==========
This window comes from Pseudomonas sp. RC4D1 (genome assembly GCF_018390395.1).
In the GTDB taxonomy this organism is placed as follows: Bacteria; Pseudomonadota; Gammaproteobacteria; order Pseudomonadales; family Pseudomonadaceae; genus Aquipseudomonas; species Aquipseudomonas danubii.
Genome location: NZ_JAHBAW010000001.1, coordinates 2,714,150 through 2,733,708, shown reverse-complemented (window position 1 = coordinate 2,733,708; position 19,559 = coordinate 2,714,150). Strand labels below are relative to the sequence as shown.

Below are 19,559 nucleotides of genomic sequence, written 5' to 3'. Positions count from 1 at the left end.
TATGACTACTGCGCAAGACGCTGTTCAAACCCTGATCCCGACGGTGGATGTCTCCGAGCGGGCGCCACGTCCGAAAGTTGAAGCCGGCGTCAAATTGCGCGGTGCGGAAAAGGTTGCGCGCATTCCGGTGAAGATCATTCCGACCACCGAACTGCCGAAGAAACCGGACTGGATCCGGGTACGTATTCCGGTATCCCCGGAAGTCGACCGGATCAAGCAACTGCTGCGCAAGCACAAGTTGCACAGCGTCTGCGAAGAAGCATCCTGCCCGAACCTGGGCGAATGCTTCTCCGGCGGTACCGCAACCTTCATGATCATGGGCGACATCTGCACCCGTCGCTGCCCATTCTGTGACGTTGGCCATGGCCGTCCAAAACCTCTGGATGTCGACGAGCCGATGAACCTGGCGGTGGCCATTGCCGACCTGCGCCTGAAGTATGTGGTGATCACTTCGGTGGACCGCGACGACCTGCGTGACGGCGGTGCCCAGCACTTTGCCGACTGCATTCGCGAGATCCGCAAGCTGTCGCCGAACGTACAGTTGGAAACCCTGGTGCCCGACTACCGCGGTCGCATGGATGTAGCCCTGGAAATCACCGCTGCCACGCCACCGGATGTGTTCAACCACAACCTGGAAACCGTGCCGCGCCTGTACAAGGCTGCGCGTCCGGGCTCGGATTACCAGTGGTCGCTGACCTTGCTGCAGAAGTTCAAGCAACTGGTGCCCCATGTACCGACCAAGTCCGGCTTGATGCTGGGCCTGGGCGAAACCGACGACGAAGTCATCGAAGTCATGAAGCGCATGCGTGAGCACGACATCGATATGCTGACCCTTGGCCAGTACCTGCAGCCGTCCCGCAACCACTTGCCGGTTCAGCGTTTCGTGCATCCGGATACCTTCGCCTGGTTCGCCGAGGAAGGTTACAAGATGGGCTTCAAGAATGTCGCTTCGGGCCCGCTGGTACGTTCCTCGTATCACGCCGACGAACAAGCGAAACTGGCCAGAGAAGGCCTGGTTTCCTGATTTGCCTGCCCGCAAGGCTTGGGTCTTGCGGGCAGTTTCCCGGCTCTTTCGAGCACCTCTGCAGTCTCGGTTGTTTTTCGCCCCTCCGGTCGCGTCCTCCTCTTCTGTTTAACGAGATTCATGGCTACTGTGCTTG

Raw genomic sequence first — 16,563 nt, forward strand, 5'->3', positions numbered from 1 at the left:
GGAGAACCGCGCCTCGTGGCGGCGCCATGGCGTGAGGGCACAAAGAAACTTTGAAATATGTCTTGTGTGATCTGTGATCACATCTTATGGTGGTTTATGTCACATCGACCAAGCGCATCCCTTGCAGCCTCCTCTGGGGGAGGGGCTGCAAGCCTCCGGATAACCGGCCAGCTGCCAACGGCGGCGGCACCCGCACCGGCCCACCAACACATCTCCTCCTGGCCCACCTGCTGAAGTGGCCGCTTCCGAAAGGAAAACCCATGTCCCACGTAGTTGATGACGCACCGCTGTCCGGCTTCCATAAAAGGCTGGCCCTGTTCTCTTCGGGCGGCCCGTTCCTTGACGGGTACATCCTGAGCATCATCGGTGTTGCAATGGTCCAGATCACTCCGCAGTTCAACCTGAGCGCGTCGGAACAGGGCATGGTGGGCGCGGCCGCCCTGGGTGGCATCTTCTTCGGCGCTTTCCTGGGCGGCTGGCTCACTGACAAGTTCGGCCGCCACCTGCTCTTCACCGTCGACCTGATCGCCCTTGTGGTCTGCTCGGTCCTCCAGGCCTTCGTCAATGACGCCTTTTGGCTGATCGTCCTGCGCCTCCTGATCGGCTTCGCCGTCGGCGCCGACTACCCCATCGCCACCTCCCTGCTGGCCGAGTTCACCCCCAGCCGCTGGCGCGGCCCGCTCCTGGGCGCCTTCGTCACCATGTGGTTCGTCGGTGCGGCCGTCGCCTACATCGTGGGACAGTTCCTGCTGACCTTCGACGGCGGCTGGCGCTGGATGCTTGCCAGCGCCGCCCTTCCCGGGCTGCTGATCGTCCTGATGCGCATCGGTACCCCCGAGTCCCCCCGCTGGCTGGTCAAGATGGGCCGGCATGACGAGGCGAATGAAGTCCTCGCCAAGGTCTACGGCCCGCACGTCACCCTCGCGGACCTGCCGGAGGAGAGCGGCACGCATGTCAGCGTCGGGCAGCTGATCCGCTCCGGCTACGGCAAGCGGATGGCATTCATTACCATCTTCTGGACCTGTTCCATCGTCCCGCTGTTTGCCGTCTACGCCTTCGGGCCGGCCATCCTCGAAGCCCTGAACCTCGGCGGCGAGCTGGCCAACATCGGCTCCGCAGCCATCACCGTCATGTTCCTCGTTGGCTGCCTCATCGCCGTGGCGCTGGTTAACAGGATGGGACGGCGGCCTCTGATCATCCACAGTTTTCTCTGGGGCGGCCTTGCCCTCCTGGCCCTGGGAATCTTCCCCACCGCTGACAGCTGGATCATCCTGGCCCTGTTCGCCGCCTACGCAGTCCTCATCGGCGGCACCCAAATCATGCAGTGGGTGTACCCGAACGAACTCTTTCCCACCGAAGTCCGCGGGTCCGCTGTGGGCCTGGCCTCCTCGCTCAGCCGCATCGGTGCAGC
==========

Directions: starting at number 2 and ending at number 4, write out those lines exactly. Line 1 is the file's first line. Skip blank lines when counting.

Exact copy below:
In the GTDB taxonomy this organism is placed as follows: Bacteria; Pseudomonadota; Gammaproteobacteria; order Pseudomonadales; family Pseudomonadaceae; genus Aquipseudomonas; species Aquipseudomonas danubii.
Genome location: NZ_JAHBAW010000001.1, coordinates 2,714,150 through 2,733,708, shown reverse-complemented (window position 1 = coordinate 2,733,708; position 19,559 = coordinate 2,714,150). Strand labels below are relative to the sequence as shown.

Below are 19,559 nucleotides of genomic sequence, written 5' to 3'. Positions count from 1 at the left end.